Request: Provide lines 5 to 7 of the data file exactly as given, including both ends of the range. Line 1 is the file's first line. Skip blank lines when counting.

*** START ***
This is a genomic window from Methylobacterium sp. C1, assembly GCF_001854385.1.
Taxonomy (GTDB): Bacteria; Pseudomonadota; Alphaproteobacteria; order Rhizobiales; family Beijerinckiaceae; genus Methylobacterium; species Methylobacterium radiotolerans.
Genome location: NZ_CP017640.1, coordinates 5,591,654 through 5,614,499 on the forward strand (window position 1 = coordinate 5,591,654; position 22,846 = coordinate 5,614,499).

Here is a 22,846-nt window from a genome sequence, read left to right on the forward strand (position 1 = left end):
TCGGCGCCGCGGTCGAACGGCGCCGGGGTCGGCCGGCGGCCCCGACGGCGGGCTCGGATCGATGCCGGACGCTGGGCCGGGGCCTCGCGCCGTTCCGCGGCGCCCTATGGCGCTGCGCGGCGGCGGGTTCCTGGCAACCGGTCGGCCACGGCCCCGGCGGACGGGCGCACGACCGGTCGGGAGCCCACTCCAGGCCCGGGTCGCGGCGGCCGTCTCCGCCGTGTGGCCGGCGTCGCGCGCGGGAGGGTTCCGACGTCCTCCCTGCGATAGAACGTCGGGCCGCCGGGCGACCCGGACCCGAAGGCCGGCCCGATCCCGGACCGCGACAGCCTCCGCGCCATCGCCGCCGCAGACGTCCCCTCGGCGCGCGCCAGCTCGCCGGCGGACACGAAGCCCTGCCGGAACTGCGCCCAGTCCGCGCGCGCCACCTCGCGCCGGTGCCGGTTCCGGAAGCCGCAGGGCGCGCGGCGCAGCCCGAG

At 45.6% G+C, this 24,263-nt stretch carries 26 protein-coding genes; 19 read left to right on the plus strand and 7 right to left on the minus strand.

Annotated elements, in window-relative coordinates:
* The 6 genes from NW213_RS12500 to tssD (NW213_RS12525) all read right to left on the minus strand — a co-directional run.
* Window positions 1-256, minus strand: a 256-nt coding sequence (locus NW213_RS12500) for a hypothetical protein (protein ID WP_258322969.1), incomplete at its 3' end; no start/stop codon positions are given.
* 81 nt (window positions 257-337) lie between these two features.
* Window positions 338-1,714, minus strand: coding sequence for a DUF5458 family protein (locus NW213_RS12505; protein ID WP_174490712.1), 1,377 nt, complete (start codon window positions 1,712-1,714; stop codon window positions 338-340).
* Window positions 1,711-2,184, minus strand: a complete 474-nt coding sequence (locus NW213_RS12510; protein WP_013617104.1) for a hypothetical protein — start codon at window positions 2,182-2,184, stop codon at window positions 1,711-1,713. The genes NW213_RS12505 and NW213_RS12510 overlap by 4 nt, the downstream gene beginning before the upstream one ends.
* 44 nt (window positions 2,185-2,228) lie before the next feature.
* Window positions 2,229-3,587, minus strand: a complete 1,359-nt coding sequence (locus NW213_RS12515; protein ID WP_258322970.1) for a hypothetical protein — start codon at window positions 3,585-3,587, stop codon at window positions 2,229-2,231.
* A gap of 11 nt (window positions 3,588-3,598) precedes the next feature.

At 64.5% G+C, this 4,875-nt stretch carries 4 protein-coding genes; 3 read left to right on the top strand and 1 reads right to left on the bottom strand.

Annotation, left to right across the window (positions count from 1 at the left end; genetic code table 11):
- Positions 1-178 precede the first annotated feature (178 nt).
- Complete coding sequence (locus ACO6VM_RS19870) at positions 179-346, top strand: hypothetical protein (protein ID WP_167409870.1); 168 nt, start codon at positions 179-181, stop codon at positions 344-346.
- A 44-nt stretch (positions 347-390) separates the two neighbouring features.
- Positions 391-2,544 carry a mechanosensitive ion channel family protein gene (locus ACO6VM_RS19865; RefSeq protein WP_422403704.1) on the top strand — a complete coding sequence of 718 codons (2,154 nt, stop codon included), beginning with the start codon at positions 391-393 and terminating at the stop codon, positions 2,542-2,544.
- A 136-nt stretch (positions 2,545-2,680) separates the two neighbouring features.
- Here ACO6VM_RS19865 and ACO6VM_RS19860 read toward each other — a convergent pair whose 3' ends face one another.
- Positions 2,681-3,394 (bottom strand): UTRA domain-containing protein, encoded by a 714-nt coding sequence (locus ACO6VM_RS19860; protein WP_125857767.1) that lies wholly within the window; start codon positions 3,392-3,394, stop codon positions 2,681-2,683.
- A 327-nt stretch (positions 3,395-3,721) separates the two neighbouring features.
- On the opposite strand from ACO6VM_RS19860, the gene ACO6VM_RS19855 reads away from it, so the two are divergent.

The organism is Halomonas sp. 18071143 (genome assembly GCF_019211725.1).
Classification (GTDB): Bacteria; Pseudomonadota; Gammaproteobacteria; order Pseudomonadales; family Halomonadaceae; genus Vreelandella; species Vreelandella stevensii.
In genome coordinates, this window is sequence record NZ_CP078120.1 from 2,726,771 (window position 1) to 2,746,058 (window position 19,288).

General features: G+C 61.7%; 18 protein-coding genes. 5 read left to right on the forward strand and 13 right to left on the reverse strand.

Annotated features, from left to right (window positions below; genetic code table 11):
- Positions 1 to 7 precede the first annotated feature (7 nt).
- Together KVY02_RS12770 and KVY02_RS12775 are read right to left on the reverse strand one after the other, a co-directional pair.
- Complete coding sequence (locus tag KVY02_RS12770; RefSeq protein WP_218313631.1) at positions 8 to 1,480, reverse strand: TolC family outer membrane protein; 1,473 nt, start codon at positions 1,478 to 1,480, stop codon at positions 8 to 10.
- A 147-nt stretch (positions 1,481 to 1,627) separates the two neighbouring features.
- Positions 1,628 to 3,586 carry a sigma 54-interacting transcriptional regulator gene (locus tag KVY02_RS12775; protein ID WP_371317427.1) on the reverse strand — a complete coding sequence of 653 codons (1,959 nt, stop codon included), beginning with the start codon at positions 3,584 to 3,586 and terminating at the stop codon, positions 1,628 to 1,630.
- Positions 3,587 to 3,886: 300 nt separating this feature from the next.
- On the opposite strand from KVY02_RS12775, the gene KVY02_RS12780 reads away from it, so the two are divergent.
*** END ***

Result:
TCGGCGCCGCGGTCGAACGGCGCCGGGGTCGGCCGGCGGCCCCGACGGCGGGCTCGGATCGATGCCGGACGCTGGGCCGGGGCCTCGCGCCGTTCCGCGGCGCCCTATGGCGCTGCGCGGCGGCGGGTTCCTGGCAACCGGTCGGCCACGGCCCCGGCGGACGGGCGCACGACCGGTCGGGAGCCCACTCCAGGCCCGGGTCGCGGCGGCCGTCTCCGCCGTGTGGCCGGCGTCGCGCGCGGGAGGGTTCCGACGTCCTCCCTGCGATAGAACGTCGGGCCGCCGGGCGACCCGGACCCGAAGGCCGGCCCGATCCCGGACCGCGACAGCCTCCGCGCCATCGCCGCCGCAGACGTCCCCTCGGCGCGCGCCAGCTCGCCGGCGGACACGAAGCCCTGCCGGAACTGCGCCCAGTCCGCGCGCGCCACCTCGCGCCGGTGCCGGTTCCGGAAGCCGCAGGGCGCGCGGCGCAGCCCGAG

At 45.6% G+C, this 24,263-nt stretch carries 26 protein-coding genes; 19 read left to right on the plus strand and 7 right to left on the minus strand.

Annotated elements, in window-relative coordinates: